Nobody listens . . . - Posted by Lette

Posted by Rob FL on October 21, 1998 at 19:34:47:

great post

Nobody listens . . . - Posted by Lette

Posted by Lette on October 20, 1998 at 20:16:55:

I’m doing everything you guys tell me. The only problem is, I’m not meeting up with any “creative-minded” people. I met a mortgage broker yesterday who gave me an application to have me pre-approved for a loan. He explained however that it would be alot easier to know how much money they could lend me if I had a specific property to purchase. I understand this perfectly. He also asked if I had any of my own capital. I repeated what I’ve learned - “I plan to use OPM”. Today I spoke to another person who said that to be able to put 20% down would make me alot more powerful. Nobody seems to understand the creative side of real estate. Or I’m probably just dealing with closed minded people. They tell me things like, it would be a good idea if I had some cash to work with. “Oh well - I don’t. So either help me or be quiet.” I never actually say that. Those are just my thoughts.

But I’ll keep trying. I know there’s got to be a nonconventional broker out there some where who’s willing to help me with no money down financing. I know they can’t all be residing in Kansas and California.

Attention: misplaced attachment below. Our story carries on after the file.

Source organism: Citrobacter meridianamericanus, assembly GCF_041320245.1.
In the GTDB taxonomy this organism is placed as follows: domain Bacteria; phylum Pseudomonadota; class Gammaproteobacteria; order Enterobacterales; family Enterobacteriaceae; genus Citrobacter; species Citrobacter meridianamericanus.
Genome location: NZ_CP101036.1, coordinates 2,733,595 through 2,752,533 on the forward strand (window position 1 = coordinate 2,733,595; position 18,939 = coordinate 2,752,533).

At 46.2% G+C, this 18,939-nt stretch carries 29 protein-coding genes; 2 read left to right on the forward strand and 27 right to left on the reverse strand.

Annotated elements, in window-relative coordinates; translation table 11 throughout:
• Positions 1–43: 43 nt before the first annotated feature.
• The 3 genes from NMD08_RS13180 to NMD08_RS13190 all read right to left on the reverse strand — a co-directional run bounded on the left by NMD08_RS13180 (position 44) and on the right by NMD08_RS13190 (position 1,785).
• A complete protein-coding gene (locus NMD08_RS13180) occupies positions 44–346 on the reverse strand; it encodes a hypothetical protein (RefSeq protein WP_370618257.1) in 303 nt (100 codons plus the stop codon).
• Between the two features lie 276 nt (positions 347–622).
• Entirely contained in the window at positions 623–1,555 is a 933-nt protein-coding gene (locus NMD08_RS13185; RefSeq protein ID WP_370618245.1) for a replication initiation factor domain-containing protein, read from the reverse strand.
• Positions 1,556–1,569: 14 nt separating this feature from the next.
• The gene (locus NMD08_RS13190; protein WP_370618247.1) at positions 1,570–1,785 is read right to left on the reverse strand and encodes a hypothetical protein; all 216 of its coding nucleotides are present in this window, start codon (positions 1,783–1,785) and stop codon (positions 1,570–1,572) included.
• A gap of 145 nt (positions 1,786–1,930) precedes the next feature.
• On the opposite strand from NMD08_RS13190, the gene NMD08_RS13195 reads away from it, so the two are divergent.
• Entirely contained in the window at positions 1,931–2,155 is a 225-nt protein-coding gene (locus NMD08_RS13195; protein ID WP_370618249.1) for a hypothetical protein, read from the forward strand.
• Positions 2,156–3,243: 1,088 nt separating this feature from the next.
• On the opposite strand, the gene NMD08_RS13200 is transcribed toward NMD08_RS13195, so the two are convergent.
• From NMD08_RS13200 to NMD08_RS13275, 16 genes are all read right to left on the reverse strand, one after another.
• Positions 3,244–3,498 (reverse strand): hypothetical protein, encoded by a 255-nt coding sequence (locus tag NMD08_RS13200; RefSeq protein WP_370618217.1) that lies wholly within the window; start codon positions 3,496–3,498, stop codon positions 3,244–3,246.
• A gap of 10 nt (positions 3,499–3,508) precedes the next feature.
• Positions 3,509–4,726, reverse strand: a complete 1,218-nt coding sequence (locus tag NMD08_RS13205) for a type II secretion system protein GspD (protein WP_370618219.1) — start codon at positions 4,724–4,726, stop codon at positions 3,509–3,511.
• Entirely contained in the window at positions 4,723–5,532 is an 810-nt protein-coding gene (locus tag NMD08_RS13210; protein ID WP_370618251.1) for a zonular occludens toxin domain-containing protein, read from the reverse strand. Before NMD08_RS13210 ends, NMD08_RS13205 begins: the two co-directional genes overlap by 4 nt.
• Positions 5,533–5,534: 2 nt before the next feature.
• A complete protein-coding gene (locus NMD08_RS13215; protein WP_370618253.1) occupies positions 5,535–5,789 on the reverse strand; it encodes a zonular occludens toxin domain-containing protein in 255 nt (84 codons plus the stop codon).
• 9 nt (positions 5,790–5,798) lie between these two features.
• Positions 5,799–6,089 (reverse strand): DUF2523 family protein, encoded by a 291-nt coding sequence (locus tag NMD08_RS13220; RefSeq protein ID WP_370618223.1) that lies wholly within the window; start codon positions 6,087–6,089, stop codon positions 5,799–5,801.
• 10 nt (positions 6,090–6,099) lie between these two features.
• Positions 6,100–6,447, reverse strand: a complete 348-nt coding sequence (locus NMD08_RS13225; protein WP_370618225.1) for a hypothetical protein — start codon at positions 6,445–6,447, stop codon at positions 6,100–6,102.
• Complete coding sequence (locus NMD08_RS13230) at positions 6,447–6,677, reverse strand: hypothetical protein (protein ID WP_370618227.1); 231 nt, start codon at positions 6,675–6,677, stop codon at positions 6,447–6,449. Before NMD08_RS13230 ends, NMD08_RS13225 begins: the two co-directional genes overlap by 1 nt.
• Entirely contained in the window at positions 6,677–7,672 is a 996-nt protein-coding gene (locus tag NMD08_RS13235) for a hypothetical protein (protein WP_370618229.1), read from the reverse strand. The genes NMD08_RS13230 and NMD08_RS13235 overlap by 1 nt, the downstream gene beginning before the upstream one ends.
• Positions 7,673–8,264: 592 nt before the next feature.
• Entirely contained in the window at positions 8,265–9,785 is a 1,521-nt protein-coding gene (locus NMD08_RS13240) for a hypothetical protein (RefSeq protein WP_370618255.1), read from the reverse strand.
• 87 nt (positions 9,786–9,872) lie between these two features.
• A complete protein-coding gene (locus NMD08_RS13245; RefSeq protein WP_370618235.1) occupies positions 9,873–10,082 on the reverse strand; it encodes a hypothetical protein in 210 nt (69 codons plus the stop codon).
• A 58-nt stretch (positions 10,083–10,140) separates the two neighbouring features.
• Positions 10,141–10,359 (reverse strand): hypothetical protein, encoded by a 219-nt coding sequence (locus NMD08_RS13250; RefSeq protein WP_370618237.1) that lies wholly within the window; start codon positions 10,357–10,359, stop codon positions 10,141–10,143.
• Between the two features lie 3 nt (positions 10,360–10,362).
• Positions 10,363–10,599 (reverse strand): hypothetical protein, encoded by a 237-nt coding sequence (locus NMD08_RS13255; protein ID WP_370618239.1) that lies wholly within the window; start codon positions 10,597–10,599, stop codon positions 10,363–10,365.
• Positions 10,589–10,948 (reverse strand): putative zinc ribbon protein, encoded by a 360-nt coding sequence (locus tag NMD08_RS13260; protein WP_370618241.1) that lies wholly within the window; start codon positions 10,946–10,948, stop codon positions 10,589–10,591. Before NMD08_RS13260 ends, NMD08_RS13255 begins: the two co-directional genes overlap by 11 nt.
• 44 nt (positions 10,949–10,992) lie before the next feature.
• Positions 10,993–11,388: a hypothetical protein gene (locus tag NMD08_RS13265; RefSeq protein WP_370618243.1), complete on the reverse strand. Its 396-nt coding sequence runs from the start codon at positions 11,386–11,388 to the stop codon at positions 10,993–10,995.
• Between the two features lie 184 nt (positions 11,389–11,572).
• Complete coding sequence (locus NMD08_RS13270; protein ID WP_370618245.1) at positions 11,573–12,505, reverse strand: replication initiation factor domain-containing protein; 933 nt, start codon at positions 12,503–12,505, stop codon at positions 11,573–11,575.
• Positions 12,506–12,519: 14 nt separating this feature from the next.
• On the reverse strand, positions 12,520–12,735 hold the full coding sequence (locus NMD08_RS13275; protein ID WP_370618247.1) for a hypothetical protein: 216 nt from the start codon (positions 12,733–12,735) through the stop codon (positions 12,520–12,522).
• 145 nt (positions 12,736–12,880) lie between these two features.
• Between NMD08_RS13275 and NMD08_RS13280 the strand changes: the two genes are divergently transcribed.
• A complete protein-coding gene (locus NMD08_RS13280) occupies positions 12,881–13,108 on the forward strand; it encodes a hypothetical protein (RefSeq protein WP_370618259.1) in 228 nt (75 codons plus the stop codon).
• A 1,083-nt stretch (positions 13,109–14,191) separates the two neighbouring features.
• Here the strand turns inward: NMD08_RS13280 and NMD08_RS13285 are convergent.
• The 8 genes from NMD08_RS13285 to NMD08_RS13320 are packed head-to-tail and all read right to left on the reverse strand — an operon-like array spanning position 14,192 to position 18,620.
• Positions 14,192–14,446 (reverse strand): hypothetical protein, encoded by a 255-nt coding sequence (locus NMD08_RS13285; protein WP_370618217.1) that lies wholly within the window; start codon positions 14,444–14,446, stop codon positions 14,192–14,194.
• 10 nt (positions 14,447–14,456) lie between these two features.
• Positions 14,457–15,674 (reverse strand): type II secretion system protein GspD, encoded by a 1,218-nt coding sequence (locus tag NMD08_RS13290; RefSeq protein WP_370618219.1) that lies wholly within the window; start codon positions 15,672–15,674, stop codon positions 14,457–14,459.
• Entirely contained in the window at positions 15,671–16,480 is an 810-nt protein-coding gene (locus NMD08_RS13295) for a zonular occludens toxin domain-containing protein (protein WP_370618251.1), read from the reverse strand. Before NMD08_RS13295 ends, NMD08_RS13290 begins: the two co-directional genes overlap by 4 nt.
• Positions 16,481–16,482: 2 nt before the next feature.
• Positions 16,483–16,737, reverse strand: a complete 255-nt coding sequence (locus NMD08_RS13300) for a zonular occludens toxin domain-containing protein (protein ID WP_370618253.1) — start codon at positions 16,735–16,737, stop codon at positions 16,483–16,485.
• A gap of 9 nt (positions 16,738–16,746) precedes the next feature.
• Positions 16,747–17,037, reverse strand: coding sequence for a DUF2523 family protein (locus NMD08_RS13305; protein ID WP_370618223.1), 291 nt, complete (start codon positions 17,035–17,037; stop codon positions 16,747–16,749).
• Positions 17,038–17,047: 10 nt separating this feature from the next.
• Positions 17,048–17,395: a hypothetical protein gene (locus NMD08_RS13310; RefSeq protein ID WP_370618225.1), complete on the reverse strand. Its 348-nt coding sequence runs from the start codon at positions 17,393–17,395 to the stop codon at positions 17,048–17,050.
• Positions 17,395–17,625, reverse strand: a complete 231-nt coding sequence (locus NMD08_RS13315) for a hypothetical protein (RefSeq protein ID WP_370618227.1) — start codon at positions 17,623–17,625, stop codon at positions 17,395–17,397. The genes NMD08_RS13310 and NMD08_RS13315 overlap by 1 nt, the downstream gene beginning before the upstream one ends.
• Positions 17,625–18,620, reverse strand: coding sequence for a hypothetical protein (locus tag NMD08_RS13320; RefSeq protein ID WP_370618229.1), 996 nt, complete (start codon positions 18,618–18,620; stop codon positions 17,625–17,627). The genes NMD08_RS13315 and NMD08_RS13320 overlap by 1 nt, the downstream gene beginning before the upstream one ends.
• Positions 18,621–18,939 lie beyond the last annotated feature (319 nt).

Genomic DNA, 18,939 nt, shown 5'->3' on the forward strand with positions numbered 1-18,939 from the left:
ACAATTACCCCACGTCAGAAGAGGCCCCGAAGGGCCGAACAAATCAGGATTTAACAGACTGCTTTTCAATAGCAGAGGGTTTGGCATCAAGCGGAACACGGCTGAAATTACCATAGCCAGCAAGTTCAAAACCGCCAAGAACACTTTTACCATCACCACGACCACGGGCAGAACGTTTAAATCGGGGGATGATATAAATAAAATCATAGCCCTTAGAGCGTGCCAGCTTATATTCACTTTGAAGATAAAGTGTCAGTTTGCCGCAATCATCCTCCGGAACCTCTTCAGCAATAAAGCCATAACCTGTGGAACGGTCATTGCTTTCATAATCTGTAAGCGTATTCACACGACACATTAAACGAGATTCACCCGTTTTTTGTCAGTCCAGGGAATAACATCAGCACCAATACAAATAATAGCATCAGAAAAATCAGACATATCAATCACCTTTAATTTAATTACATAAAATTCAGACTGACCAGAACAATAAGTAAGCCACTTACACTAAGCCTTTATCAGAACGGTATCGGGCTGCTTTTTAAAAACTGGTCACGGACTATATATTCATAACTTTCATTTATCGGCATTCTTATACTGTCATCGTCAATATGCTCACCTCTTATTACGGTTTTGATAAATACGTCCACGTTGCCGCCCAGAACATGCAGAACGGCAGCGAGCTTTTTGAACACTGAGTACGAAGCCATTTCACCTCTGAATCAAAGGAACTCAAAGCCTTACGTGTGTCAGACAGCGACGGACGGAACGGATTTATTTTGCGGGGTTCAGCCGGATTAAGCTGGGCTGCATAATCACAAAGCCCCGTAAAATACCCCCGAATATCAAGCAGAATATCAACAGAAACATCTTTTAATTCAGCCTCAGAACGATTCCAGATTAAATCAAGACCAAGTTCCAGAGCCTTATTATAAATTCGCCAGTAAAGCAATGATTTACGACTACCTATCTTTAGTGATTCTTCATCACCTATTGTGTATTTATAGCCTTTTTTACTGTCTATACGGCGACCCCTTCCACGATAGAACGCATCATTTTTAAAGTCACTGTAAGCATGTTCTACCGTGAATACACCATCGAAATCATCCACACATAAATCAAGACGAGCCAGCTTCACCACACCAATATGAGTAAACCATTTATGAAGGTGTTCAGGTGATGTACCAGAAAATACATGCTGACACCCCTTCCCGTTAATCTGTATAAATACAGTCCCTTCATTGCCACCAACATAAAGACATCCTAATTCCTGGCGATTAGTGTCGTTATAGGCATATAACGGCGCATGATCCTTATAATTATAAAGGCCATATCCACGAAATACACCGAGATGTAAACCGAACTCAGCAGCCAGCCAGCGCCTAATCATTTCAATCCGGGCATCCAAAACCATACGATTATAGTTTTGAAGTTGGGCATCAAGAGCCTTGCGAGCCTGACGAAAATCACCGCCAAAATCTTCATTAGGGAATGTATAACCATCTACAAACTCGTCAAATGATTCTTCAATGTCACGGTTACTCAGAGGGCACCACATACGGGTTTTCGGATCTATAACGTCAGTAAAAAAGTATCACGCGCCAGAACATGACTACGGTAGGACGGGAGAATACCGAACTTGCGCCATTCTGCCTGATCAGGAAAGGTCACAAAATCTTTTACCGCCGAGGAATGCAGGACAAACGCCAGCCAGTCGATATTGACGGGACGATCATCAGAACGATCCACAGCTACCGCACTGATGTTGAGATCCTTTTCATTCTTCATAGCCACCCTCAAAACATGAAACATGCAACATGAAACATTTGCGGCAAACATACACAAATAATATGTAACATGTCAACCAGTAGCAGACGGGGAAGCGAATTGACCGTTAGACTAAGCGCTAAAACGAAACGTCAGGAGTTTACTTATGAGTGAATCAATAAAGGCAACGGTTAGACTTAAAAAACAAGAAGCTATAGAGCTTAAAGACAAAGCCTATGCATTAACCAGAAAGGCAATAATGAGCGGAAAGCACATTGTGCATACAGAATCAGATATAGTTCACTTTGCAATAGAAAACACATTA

Thanks for listening. As always - all comments are so appreciated.

Privtae money plus Seller fin = profit . . . - Posted by Alex Gurevich, TX

Posted by Alex Gurevich, TX on October 23, 1998 at 09:37:09:


There’s been a lot of philosophical responses to your post all of which are right in general: know what you are looking for and the money won’t be a problem. BTW, most likely, on your first few transactions it’s easier to get the money anywhere, but the mortgage community.

You’ll always make money when you are buying a property cheap, cheap, cheap. Depending on the economy, it may not be as easy as it sounds, especially in the beginning. For example, out of about a dozen properties I bought this year only 1 was a true bargain, 40 cents on a $. Same last year. The rest of them are properties purchased at relatively small discount 10-20% but on excellent terms, no money out of pocket,
taking over existing loans with low interest/payments.

I’d like to turn in a bit of a practical advice.
Here’s a profitable technique with plenty of private money easily available to finance it. This will put some cash in your pocket and create a nice monthly cash flow too.